Saturday, October 31, 2009

What Twitter Cannot Do

Twitter is an amazing tool, no argument.  I've been on the site for about a year now and, frankly, some days it feels addictive.  

But Twitter is not the solution to teachers' professional development challenges--and it is not going to reform education.  Some of the educators I "follow" are making the most outrageous claims about its transformative power and about the importance of what self-proclaimed educator-leaders post in 140 characters or less! "Everything you tweet is so memorable and important  . . . keep doing what you're doing," one woman gushed about a school technologist in NC.  He has apparently accepted the mantle of Messiah and recently dedicated post #10,000--yes, ten thousand!--to his followers (or . . . um, disciples, perhaps?).  Another teacher said he has learned more on Twitter in the 2 months he's been on it than he did in two years of graduate school.  Wonder where he went to school??

I suggest that we slow down, curb our enthusiasm, and begin to check the evidence.  At MAST, there are 2 people out of 43 professional staff members on Twitter. Hmm . . . not even 10%, hardly a tidal wave.  I have seen nothing to indicate that even 10% of the teachers in MDCPS--the 4th largest school district in the US-- are on Twitter. In fact, I have seen nothing that suggests that 10% of the educators of any district have joined the 140-character brigade. Change the face of teaching? Transform professional development?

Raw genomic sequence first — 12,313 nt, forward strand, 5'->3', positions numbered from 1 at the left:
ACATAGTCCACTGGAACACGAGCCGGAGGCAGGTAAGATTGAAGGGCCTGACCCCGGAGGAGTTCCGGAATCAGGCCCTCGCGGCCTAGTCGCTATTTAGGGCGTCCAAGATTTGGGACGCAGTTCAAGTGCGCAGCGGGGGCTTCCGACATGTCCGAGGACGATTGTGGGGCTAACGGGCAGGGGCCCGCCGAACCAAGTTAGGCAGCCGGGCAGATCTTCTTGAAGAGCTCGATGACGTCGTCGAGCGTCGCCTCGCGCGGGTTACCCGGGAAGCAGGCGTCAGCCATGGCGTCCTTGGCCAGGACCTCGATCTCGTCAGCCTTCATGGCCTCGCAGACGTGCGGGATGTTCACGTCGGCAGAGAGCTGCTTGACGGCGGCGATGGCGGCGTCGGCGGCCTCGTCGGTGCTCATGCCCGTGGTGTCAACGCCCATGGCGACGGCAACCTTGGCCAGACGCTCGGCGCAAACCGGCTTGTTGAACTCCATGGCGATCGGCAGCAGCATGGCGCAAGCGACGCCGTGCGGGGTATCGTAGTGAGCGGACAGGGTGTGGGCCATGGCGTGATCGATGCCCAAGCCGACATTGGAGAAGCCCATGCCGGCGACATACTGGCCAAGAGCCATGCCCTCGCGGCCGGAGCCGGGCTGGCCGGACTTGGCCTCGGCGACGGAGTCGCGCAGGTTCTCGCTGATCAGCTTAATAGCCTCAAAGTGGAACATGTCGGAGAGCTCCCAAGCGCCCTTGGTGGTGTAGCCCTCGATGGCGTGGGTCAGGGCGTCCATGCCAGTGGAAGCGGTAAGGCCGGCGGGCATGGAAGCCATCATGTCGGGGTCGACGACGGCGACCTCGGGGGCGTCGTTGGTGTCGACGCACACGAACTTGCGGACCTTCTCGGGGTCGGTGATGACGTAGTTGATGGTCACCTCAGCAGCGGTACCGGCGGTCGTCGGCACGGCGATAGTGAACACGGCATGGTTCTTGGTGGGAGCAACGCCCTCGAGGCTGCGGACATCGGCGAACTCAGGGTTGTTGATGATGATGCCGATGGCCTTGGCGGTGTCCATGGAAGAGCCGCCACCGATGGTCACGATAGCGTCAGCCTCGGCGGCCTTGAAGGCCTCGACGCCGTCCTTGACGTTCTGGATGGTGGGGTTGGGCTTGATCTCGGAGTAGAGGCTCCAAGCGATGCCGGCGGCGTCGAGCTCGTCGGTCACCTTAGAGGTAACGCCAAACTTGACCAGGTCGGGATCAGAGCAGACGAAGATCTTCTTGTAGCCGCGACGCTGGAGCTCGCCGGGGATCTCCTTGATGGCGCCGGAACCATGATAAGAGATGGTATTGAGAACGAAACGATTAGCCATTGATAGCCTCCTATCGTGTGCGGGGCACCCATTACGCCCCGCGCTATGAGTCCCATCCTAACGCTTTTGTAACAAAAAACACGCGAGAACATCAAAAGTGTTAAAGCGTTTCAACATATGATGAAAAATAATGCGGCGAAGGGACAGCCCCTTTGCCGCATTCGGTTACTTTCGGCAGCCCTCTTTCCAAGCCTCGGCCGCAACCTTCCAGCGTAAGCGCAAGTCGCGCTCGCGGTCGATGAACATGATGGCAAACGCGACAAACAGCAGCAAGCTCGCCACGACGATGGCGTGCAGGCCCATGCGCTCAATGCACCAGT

For many of the educators on Twitter, RT blasts hold the promise of a radically changed educational landscape. I don't think so.  It's a terrific tool and good fun, but meaningful changes to US schooling will require more than a mountain of RTs.


2 comments:

Marisa said...

I think the prerequisite of having an i-phone may keep most teachers off twitter. I could receive tweets on my cell phone but my service charges for text messaging. Also my cell phone's internet access is limited so if someone tweeted a great link, I would be stuck until I got to a real pc which defeats the purpose of instant sharing.

Margaret E. Haun said...

Good point, Marisa!